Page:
Nick is one of several volunteers with prior military service who enjoy spending time in the woodshop with Jacobs. As to why he tends to attract those with prior military experience, Jacobs explained, “the civilian world has been really tough on me. I don’t understand their mentality. They just let things go.” Despite being retired, Jacobs said working with other people who have served in the military allows him to speak the language of the Army and be understood. “It’s a community. It’s all E-8s in here.”
In 2016, after 20 years of military service, Jacobs took a risk and retired, wanting to make his own way. He credits his wife for supporting him as he made the transition into work as a civilian, giving him room to take risks he would not otherwise have been able to take. “I was able to retire because my wife is selfless and a hard worker, and I knew she would be successful [in providing for us].”
While his ultimate goal was to pursue freedom in his career, initially he worked for someone else before going out on his own. “I didn’t know what I was going to do when I decided to retire. I put a year into another person’s business, but I put all my extra time into it. I sold out of that company after a year, and I started my own business because I knew I could do it better.”
Jacobs realizes that each step of his business story built on itself, but it was not clear at first. For example, after buying a CNC engraving machine, Jacobs started making farewell gifts for his friends and colleagues from the military. “I couldn’t afford to give $100 to everyone who was retiring every month so I started making engraved plaques as farewell gifts. Then one day, I said to my wife, ‘I’m buying a mill. What do you think, honey?’ She said, ‘Go for it.’”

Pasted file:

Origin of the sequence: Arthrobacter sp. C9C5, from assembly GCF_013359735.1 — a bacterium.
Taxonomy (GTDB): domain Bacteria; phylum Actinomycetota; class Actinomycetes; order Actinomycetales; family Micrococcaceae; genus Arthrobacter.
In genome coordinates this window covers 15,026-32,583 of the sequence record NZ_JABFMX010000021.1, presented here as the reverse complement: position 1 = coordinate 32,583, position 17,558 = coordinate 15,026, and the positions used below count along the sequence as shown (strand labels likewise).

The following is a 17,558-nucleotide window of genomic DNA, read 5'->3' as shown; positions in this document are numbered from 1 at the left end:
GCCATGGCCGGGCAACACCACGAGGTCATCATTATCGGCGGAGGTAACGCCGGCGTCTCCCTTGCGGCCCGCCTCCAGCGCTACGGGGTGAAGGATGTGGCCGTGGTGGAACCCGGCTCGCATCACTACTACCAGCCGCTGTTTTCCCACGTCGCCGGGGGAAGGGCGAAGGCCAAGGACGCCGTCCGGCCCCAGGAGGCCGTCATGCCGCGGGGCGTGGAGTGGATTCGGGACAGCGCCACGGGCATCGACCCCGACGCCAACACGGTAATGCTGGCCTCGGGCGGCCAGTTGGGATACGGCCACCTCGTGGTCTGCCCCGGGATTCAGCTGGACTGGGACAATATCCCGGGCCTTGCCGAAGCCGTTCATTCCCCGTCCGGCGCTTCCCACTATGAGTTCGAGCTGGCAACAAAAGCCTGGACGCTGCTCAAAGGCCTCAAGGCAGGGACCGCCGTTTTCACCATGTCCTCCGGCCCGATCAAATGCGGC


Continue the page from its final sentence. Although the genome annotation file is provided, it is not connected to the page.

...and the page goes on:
Jacobs is quick to speak to the challenges faced by those leaving the military.
“When you are in the military, you are led in everything you do. Some soldiers get out, and they have all these opportunities, but nobody guides them out.”
He explained how many veterans struggle to communicate how their skills and experience translate into a civilian environment.
Having found his own way, Jacobs makes it his mission to provide guidance for soldiers he knows and help connect them to a new role. “Soldiers need to find what they are good at, what experience they have. I have helped plenty of soldiers and gotten them jobs out of the Army.” Inviting retired veterans to work with him at the mill is one of the ways he serves other veterans and continues to create community.
Jacobs believes that he was able to transform a struggling lumberyard into a thriving sawmill because of his Army experience. “In the Army, we’re used to building from nothing. I put a lot of work into this place. I’m still trying to figure out how to utilize the space I have, but I think we’ve got it. Eventually, I’m going to do the floors and finish the walls in the showroom.” Jacobs nodded and then looked around as if he was taking inventory of the lumber piles and sawdust, the fluorescent lights, brown tiles, and the 101st Airborne Division banner. “I think I’m most proud of this building, building it from the ground up.”
Sarah Siders is a freelance writer, author and small business coach who specializes in leadership and healthy relationships.